The US government should eliminate the funding toward programs aiming to help those in need
Debate Rounds (5)
-Programs that give food to the homeless are good, but they spend money that could be used on other, more useful things
-From a utilitarian perspective, it does not do anything to help our economy (Can you see a homeless man becoming successful and giving money to the government?)
-People may pretend to be poor and go get some free food.
-Please list counters to my points; I'm looking forward to reading them :)
The US only spends $131.9 billion per year on welfare (2), and by contrast $668 billion on it's military, but this relatively small amount of money (as a part of the entire US budget) goes a long way.
- In America, there are 46.7 million people on food stamps (1). This is 14% of the US population. There is no evidence to suggest that these people would be able to pay for food if they did not have food stamps available. If they could, they wouldn't need food stamps.
- 4.1% of American rely on welfare (1), if they didn't have welfare, is it not entirely possible that these people would be homeless? If one has no income, it follows that one will not be able to pay rent. Considering the benefits of finding a job, which will evidently pay better than welfare (there are only 6 states where welfare pays better than a $12 an hour job) it is evident that many of these 4.1% of Americans would be homeless without welfare. Is this morally right?
- Since when is the US government necessarily utilitarian? There is no evidence of this. In fact, the US congress, an elected body, may pass any legislation it wants within constitutional limits, which you introduce new points on if you wish.
- Please provide evidence for other points...
I hope we have fun.
-The US owes about 17.2 Trillion dollars (1); why not save money to pay it off?
-You contradict yourself in arguing through a deontological basis by building your arguments off of morals rather than the final outcome, whilst you yourself criticize me for using a utilitarian perspective.
-We aren't talking about Congress--It doesn't matter if Congress is for the greater good or not--we are talking about our arguments :)
-To counter your first argument, there is also no evidence that they wouldn't be able to pay for food either; and since you are making the claim, the burden of proof is put on you. In addition, food stamps are given to people with low income, and even in places simply where the unemployment is high, so it is probable that they will be able to pay for their food.
-From your very own source (2), there are 39 states that offer more money for Welfare than and $8/hour job, and 8 states that offer more than an average American teacher.
Unfortunately my opponent, as instigator, does have burden of proof, and he has not proven why the US gov't should eliminate welfare funding.
The US does owe 17.2 billion dollars, but my opponent has not explained why welfare would be a better place to cut costs than, say, the military which more is spent on than the next 11 countries combined.
My opponent is arguing from a nihilistic point of view. This is permitted, but it does not prove why his utilitarian MORALS are better than my social democratic ones.
My opponent then generalizes, with "food stamps are given to people with low income, and even in places simply where the unemployment is high, so it is probable that they will be able to pay for their food" but gives no reason why these people would, in fact, be able to pay for food if not for food stamps. I not only go back to the fact that my opponent has BOP but also that 15% of Americans (1) lived in poverty in 2010. Poverty by definition is having an income less than the minimum required to support a family, single person, whatever the case may be. Without this income, malnourishment, meaning not having enough money to buy food to eat, becomes a factor.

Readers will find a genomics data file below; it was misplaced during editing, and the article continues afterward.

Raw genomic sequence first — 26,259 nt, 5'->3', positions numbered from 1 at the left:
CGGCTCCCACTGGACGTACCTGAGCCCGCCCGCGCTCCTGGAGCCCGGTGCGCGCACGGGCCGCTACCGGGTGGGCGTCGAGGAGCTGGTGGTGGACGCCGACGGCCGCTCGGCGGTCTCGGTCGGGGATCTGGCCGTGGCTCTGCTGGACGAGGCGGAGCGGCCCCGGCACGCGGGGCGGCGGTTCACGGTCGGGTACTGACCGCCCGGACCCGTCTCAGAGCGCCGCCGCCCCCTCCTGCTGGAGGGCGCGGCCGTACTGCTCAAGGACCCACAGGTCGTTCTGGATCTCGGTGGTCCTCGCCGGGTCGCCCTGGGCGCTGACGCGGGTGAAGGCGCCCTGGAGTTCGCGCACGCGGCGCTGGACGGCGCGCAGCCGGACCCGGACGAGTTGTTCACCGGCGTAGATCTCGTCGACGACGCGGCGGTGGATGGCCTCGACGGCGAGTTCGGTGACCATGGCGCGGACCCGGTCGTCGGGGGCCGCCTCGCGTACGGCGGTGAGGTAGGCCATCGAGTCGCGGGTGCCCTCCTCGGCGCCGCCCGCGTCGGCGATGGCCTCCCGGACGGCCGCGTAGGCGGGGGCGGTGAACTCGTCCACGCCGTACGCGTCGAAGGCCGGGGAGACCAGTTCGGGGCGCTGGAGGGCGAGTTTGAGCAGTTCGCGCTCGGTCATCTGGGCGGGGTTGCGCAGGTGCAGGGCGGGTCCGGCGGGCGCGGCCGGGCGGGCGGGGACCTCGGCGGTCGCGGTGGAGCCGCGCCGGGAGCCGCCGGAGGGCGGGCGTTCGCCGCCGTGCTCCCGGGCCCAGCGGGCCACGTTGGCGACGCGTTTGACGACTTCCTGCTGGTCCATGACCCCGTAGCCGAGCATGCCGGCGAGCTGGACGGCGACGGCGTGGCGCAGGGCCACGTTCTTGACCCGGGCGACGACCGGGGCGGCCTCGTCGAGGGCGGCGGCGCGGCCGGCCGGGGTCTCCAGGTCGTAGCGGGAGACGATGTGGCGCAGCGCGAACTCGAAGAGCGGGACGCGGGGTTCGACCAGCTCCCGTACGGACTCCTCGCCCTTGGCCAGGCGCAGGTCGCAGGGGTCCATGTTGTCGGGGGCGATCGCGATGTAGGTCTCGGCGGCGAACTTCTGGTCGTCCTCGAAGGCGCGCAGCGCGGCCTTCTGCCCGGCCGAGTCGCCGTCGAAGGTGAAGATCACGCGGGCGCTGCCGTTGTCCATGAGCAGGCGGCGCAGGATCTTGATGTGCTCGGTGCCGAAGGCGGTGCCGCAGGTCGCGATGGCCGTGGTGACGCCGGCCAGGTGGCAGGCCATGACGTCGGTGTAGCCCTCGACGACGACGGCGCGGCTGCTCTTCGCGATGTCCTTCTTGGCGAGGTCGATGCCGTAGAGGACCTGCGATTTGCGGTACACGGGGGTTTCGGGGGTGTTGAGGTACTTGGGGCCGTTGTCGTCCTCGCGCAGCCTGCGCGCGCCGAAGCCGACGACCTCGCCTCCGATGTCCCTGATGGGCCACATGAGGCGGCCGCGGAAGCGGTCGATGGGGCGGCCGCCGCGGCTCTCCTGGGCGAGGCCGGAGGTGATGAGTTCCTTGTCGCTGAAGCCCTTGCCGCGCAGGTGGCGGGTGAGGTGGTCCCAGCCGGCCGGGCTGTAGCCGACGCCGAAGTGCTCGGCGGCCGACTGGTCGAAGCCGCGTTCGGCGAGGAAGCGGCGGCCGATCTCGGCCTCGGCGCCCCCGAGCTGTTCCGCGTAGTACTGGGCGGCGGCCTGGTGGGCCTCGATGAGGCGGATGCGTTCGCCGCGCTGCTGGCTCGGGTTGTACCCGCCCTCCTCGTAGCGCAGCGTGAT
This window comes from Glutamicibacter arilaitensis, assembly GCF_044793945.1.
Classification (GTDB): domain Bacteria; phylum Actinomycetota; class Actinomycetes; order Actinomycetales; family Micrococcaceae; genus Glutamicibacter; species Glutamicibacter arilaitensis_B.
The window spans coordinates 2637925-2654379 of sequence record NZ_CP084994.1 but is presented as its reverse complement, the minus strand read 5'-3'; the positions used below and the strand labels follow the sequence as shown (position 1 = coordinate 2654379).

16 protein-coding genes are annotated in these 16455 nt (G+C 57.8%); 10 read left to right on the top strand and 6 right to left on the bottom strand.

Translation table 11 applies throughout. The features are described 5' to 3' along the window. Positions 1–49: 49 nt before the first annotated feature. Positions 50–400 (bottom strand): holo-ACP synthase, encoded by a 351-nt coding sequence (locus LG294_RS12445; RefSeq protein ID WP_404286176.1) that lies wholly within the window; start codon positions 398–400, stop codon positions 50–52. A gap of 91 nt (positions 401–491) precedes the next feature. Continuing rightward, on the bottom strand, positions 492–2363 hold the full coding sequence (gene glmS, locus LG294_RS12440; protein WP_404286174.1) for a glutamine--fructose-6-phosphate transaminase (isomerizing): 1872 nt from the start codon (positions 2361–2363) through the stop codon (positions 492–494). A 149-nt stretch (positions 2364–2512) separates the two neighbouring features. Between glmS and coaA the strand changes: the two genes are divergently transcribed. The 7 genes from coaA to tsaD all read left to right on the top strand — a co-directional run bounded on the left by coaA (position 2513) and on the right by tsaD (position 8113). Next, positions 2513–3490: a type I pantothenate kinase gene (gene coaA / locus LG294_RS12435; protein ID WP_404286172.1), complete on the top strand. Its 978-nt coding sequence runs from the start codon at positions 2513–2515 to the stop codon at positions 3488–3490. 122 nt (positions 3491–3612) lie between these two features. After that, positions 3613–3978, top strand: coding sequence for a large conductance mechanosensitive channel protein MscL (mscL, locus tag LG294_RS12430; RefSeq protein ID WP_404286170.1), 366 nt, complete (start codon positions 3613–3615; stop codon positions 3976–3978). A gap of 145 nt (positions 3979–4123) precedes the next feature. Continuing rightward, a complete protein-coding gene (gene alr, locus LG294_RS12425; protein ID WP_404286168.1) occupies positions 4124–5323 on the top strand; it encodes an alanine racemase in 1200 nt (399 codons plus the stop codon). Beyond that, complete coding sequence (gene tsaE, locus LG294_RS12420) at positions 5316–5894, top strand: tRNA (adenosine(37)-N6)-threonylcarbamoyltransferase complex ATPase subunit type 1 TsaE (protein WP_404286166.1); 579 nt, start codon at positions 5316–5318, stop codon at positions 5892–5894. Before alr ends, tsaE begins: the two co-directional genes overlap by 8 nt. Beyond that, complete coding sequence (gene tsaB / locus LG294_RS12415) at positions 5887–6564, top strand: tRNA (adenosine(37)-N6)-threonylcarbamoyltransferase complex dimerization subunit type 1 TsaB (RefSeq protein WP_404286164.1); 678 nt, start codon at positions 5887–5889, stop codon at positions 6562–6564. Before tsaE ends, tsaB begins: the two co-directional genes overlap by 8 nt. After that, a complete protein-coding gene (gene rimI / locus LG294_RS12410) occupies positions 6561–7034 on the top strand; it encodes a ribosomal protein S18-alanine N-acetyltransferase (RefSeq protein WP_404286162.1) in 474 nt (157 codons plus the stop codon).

"From your very own source (2), there are 39 states that offer more money for Welfare than and $8/hour job,"
Yes, they do. This is because an $8 job is not enough to support in some cases a family of several children or in some cases oneself, depending upon where one is. In fact this would amount to $14720 a year by average work hours (8 hours a day, five days a week, eleven and half months a year) by my own calculations, and the poverty line for a a single parent of one child is $15030 (1) so no, an $8 an hour job isn't enough to support many families, that's why welfare is necessary.
"and 8 states that offer more than an average American teacher."
I don't see evidence provided for this. But given the ridiculously low pay of US teachers I wouldn't be surprised.
In closing, my opponent seems to base his arguments loosely on nihilism (no moral values) and utilitarianism (a kind of morality). However, no evidence is provided that the two are compatible. Why is balancing the budget moral then? I had assumed that we were basing the debate on standard moral values that the audience will share (i.e. people starving is bad, not putting our descendents in debt is good), but if not, please provide evidence for the new morals that you are basing your argument on, since neither they nor, as you rightly pointed out, conventional western values are pre - set and ultimately intrinsic (i.e. the only ones). You are allowed to say that conventional morality is false, maybe it is, but please prove, as instigator of a positive debate (i.e. we should do something) why your moral values are better than any other set and thus should be followed.
I do, however, appreciate the debate and my opponent's interesting responses.
"The US does owe 17.2 billion dollars but..."
My opponent criticizes my way of justifying my arguments with utilitarianism (for the greater good), but has not shown why using util is bad.
He uses deontology, which is flawed for the following example